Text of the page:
Thank you for your thoughtful article Dr. Other folk because of their fanatic religious beliefs, would even keep a body alive with no brain function, for their own selfish needs. They have made dying an option like they can prevent death,because of their own fears We all die, too bad, other people who are not the patient have such control.
  • Dr. Salwitz thank you for your thoughtfulness. I'm hoping in the scenario you've offered you would not abandon the family or the case. Change is agonizing and slow and will happen one family at a time. Though this is a painful paradox, I can imagine you remaining patiently devoted to the potential this case may yet yield. I can imagine you candidly sharing your observations about your patients' suffering and be curious with his family that at some level it must also be painful for them to bear witness to that suffering while they desperately wish their loved one to remain remain alive and responsive. I'm reminded too, that when a patient, either by choice or default, defers to another for their healthcare choice-making, they have in a way agreed to be in compliance and endure the outcome based on that choice-making good or bad. They're in membership with that family system. While you are a compassionate and gifted physician making your contribution....you are not responsible for the outcome. You responsibly play only one role, not the most or least important role, just one. There are other complex variables at work. Our challenge as helpers will always be to make peace in advance with all outcomes. Because there is undue suffering involved doesn't mean there's not the potential for value and learning for everyone involved sooner or later. That's not up to us. Many years working in hospice has helped me reconcile these kinds of cases, especially working with bereaved families who have taught me so much as they reflect back on the choice-making they did on behalf of their loved one. Thank you for being honest about your sense of helplessness. What a great teacher it can be.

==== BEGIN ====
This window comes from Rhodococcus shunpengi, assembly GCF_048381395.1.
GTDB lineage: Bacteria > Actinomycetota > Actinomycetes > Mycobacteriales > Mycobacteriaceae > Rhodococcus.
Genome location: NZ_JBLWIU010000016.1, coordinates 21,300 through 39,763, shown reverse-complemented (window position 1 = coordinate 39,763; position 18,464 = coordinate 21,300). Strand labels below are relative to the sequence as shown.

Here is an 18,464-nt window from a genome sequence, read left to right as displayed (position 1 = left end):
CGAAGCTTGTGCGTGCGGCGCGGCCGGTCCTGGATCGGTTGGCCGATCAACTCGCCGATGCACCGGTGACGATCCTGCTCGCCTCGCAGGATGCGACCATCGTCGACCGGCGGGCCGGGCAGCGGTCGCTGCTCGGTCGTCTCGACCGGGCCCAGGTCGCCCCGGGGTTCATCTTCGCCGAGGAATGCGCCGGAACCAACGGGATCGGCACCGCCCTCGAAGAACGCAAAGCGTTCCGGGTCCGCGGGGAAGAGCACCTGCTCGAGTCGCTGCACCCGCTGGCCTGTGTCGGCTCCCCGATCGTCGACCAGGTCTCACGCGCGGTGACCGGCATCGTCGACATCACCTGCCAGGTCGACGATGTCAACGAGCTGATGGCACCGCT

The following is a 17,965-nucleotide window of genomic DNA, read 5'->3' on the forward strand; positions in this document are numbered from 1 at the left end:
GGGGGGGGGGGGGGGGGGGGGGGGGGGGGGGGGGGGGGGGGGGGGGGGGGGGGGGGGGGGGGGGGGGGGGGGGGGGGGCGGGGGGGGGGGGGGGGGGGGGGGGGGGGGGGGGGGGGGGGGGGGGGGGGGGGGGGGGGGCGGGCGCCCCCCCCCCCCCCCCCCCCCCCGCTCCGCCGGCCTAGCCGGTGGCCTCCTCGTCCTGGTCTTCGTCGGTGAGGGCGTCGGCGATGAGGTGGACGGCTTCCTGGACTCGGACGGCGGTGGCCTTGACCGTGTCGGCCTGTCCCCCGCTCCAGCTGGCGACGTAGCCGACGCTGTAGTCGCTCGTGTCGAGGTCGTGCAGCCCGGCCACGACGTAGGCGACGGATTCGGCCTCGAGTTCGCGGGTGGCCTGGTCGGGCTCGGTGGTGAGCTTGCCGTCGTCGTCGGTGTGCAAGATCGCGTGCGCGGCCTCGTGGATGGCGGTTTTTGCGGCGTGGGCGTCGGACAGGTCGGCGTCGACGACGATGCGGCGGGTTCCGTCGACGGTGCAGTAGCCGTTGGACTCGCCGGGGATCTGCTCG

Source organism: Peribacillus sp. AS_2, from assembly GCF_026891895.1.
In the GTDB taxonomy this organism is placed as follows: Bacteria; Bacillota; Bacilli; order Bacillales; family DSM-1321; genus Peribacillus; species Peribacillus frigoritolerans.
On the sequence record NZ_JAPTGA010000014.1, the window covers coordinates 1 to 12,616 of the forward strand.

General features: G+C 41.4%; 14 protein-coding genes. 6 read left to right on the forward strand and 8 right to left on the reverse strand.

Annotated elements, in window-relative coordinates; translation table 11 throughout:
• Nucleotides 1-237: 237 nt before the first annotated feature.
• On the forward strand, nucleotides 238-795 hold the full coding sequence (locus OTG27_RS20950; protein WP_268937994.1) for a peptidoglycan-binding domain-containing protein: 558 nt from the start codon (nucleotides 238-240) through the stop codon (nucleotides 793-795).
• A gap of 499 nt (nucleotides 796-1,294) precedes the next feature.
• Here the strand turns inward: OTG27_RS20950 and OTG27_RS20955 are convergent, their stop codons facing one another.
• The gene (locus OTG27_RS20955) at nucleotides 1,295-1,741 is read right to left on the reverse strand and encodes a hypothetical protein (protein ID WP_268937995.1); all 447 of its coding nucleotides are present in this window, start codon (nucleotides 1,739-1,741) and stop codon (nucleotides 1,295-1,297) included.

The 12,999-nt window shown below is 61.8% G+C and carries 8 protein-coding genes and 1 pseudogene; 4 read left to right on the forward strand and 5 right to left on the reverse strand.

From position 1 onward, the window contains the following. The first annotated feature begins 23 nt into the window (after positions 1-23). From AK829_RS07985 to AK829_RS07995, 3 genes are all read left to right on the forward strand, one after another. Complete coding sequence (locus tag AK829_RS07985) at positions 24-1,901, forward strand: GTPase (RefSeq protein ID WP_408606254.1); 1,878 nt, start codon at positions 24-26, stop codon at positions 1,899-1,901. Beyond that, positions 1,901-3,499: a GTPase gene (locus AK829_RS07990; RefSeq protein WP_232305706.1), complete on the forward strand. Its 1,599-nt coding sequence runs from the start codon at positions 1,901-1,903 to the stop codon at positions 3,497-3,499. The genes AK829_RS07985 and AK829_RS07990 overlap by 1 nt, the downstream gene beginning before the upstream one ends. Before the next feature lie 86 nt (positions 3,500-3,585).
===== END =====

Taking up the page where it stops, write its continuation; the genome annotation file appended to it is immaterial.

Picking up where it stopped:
• D Someya Reed
      I ask this with utter sincerity because I don't understand what you are stating. You said, "Because there is undue suffering involved doesn’t mean there’s not the potential for value and learning for everyone involved sooner or later. That’s not up to us." What does this mean? Who is everyone? What's not up to you? At first read, I thought you were referring only to medical practitioners and hospice workers, such as yourself, learning from these experiences on how to avoid undue suffering for the "next" patient. This could make a certain amount of sense but only for these two groups. Others might see it as using the sufferer as a lab experiment. Even more so in the case of hospice. The hospice industry promotes themselves as "expert" in the relief of suffering and that there is always "something more" that can be done to relieve suffering assuming that you include palliative (terminal) sedation as a last line option for relieving intractable suffering. It logically follows then that no one should ever suffer in hospice. Yet, they do. But then you said "That's not up to us." What's not up to you? To not be responsible for 'everyone's' finding of value and/or learning from such an experience? I'm not at all sure here. Most importantly (to me), what "value and learning" does the actual sufferer (the dying patient and the most important part of "everyone") receive in these scenarios? Whatever it is (commonly referred to as "growth" in the hospice industry), It must be 'sooner' too as those in undue suffering don't tend to have an extended period of 'later.' I also don't understand when you said, "Many years working in hospice has helped me reconcile these kinds of cases..." What is it that YOU have to reconcile? Please...seriously...I would like to understand these ideas. You are not alone in making them. Many have said similar but I've yet to find someone willing to explain them. Would you please explain to me what it is you meant? Thank you.
  • Patients families have way too much control over the ultimate decisions that the patient suffering the disease should be making... I'm a strong believer in having advanced directives signed by patients as to their wishes and enforced by the courts to keep selfish , emotionally charged family from making and taking the final medical decision rights out of patients hands. As an ICU nurse I've witnessed this innumerable times.. Withholding pain medications, keeping clinically dead bodies alive.. It's painful for the patient and abusive in theory.. As a medical practitioner it makes me sick. Let's let you lay there in intractable pain and withhold pain medications from you so we can "interact".. It's disgraceful and should be criminalized.